Your diet can play as important a role in your dental health as brushing and flossing. What you eat (particularly sugar) could increase your risk of tooth decay despite your hygiene habits. And vice-versa: a nutritious diet may help boost your preventive efforts even more.
Let’s look at two very different approaches to diet and see how your dental health is likely to fare under each.
A High Sugar/Low Fiber Diet. Modern western diets heavy with processed foods are inundated with two particular types of refined sugars. The first is sucrose, which comes mainly from either beets or sugar cane. Foods (and beverages) may also contain a refined sugar from corn known as high fructose corn syrup. Refined sugars are added for taste to thousands of products like cake, candy, soft drinks or even condiments like catsup. These “free” sugars are easily processed by bacteria into acid. Combine that with fewer fibrous vegetables in the diet and you have a recipe not only for obesity and other health issues, but tooth decay as well.
A High Fiber/Low Sugar Diet. Fruits and vegetables make up a large part of this kind of diet, while added free sugars much less so. That doesn’t make this diet sugar-free: all plant products contain simple sugars produced by photosynthesis. The difference, though, is that these sugars — glucose, fructose and sucrose (natural, not the refined versions) — are more slowly absorbed into the bloodstream during digestion because of the fiber content of fruits and vegetables. You’ll also receive other nutrients like vitamins and minerals necessary for good health. Eating this kind of diet will help decrease the risk of tooth decay.
So there you have it: eat more fresh fruits and vegetables and restrict your intake of processed foods and sweets. You may also want to fine-tune a few items to maximize decay prevention: for example, eat starches in their natural form (whole grains, beans or certain fruits) as much as possible rather than refined or in combination with added sugar (cakes, cookies, etc.). And while fresh fruits with their naturally occurring sugars aren’t a significant factor in tooth decay, dried fruits (especially with added sugar) might.
If you would like more information on proper diets for better oral health, please contact us or schedule an appointment for a consultation. You can also learn more about this topic by reading the Dear Doctor magazine article “Nutrition & Oral Health.”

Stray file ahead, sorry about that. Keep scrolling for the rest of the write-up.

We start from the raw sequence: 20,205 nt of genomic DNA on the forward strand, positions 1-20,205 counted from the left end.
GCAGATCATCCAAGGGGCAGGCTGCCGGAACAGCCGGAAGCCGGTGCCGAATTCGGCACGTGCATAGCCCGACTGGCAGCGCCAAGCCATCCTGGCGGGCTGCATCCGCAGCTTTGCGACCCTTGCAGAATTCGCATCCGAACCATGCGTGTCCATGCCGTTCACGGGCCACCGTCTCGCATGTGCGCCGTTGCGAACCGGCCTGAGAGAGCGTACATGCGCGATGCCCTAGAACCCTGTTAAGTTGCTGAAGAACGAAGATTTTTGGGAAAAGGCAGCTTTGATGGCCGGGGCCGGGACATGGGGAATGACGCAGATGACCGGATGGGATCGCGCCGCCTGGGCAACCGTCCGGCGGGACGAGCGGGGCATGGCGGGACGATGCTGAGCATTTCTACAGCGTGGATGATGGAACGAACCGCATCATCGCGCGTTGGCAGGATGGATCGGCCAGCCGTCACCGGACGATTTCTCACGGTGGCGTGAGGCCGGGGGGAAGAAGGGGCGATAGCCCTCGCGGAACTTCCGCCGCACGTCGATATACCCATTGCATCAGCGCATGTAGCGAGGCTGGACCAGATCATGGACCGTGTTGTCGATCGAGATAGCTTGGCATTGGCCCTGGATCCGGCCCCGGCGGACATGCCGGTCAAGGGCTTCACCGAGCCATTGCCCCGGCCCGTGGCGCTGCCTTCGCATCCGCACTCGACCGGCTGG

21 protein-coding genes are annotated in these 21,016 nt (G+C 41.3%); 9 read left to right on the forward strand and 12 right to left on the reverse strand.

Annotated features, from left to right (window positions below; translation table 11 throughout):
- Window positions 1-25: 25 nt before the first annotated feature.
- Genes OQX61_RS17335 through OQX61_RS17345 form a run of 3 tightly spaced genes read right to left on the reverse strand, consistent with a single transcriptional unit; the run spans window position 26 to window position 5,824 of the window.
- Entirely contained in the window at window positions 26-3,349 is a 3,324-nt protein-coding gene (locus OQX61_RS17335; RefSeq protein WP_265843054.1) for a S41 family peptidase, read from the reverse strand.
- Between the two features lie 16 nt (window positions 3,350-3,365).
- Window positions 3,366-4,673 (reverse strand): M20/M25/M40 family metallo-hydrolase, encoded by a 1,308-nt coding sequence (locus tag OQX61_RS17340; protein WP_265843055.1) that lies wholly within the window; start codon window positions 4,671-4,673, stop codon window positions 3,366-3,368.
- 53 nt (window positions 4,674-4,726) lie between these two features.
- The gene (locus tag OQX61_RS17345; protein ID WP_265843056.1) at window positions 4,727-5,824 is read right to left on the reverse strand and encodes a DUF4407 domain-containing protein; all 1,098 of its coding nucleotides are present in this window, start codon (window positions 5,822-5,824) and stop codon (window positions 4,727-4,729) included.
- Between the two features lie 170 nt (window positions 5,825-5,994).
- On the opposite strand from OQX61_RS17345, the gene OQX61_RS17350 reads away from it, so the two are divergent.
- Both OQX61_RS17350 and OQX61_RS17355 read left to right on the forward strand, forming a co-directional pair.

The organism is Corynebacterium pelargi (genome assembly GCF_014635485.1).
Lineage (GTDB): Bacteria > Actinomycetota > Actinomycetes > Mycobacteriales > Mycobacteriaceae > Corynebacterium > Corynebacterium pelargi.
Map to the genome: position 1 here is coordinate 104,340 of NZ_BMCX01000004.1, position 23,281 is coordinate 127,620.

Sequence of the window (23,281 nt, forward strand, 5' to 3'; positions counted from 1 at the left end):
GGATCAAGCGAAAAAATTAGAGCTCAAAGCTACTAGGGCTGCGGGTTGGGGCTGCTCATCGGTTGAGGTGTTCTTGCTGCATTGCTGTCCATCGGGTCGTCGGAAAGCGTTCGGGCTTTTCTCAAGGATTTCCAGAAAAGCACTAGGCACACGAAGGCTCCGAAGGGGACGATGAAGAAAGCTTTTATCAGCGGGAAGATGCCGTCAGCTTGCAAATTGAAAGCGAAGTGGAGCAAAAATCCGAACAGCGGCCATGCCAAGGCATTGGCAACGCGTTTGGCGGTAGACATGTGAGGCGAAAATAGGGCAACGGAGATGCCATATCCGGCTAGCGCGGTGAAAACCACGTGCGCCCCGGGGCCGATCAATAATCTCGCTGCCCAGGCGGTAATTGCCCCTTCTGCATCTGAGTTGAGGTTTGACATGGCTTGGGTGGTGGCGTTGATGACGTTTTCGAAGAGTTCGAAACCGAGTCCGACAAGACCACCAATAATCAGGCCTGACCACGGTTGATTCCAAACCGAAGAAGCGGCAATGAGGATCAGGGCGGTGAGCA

Confused about which toothpaste to buy? You’re not alone — we’re all regularly confronted with multiple choices when we shop.
But you can simplify your decision-making process by first remembering that toothpaste has one main objective: helping to break down and remove dental plaque when you brush. Plaque is a thin film of bacteria and food particles that if you don’t remove through brushing and flossing could trigger tooth decay or periodontal (gum) disease.
Toothpastes contain abrasives and detergents to help make this possible. Abrasives like hydrated silica are gritty substances that work with the mechanical brushing action to loosen plaque. Detergents (usually sodium lauryl sulfate) help loosen and break down particles on your teeth that won’t otherwise dissolve with water alone. The combination of these ingredients and daily brushing action enables you to remove a substantial portion of plaque from your teeth every day.
These ingredients (along with others to retain moisture and bind everything together) are the foundation of any toothpaste. There are other additives, however, that you may also want to consider. The most important is fluoride, a naturally-occurring chemical proven to strengthen enamel against tooth decay. If you’re interested in a brighter smile, you can also look for bleaching agents that may help whiten some enamel staining. And, of course, there are various flavors to suit your taste.
You’ll also want to pay attention to ingredients if you have special concerns. If you have sensitive teeth, your dentist may recommend particular brands that help reduce discomfort. You’ll also want to be on the lookout for ingredients that you may be allergic to like the aforementioned sodium lauryl sulfate or flavors like cinnamon. Be sure to read the ingredients label if you have known issues with certain substances.
And while you’re reading the packaging look for one more thing — the American Dental Association Seal of Approval. This seal means any manufacturer claims for lower occurrences of cavities or other effects by that toothpaste have been independently verified.
It can be overwhelming amid all the product messaging to decide which toothpaste is right for you. But by knowing these basic facts about toothpaste, you can feel more confident choosing the right one to help keep your teeth and gums clean and healthy.
If you would like more information on oral hygiene products, please contact us or schedule an appointment for a consultation. You can also learn more about this topic by reading the Dear Doctor magazine article “Toothpaste: What’s in it?”